Driving the A39 road from the top of Pedwell Hill to the foot of Puriton Hill takes you along the narrow ridge at the top of the Polden Hills. On either side, the land falls to low-lying moorland. Near a turning for Shapwick, the route dips through woodland – Loxley Wood. Fifty acres of ancient woodland, Loxley Wood is a winding dark valley in which the mobile phone signal disappears. Should you decide to pull into the lay-by and wander into the shadows, it would not be hard to feel a sense of timelessness.
In younger years, the name of Loxley Wood had a evocative powers. In times when television programmes told tales of heroism and derring-do, when the good side might lose battles, but always won the war, Robin of Loxley was the sort of figure who inspired admiration in an eight year old boy. Loxley Wood on the Polden Hills might have been far removed from the mythical home of Robin Hood, but it would have been easy to have imagined green-clad men moving between the trees.
Of course, the Robin Hood story itself was as far removed from reality as Loxley Wood is from Sherwood Forest. Robin Hood in the stories we were told was a brave soldier who had returned from the Crusades to find his lands confiscated by the evil Sheriff of Nottingham, who served the corrupt Prince John who was ruling England while King Richard was away at the Third Crusade. King Richard, in the story we were told, was a good and just man, the Lionheart who would restore equity and justice when his battle for the Holy Land was complete.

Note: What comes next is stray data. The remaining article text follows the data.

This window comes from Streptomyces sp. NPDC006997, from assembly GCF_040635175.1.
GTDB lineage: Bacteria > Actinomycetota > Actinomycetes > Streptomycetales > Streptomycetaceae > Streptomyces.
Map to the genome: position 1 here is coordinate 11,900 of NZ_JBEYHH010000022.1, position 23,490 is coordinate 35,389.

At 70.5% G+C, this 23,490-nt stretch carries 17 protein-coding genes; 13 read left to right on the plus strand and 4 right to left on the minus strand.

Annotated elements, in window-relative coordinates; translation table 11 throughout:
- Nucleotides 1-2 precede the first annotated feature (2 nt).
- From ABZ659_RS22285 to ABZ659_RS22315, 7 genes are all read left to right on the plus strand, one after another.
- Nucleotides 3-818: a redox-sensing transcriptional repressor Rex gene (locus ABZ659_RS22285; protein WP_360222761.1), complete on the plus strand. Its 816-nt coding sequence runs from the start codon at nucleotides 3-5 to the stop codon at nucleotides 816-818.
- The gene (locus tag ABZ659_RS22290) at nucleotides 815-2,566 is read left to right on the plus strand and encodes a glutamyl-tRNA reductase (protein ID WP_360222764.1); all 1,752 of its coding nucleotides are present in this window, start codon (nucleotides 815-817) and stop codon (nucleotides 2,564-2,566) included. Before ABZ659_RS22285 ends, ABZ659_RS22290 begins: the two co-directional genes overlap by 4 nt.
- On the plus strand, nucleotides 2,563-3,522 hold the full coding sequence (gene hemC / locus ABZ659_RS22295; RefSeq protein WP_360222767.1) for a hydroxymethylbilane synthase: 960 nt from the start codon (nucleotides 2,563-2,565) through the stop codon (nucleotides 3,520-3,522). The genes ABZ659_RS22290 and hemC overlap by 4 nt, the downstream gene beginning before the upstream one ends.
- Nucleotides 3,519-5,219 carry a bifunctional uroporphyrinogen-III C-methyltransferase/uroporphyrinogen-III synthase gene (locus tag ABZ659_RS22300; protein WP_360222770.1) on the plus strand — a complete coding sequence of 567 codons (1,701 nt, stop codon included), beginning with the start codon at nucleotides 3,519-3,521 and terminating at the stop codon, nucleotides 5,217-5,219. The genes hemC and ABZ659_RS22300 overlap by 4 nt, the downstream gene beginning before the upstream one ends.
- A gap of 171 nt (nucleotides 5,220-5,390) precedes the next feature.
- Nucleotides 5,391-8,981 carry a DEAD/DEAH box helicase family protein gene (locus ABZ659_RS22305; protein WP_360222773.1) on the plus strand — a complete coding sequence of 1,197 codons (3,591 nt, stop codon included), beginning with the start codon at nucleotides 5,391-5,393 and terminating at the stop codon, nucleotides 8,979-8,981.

Of course, it was all nonsense. Richard would never return to England because he had hardly spent more than a few months here since childhood. Richard’s home was in Aquitaine in south-west France, he spoke French and Occitan, dwellers in Sherwood Forest would not have understood him if he had spoken to them. The Lionheart was a cruel and violent man who was responsible for the cold-blooded murder of two and a half thousand Muslim prisoners whom he had been holding as hostages at Ayyadieh. Had Robin Hood been a Crusader, he would have been complicit in the killing of countless Muslim children, women and men – in the name of the Church. At one point, John, who was a villain in our stories, was forced to raise money to ransom his brother, who had been captured by the Holy Roman Emperor. The ransom was two or three times the income of the Crown, so John had to raise taxes, and his raising of taxes was something for which he was vilified in the tales we were told.
Loxley Wood is a beautiful spot, even more beautiful for having no association whatsoever with Crusaders, kings or men in Lincoln green.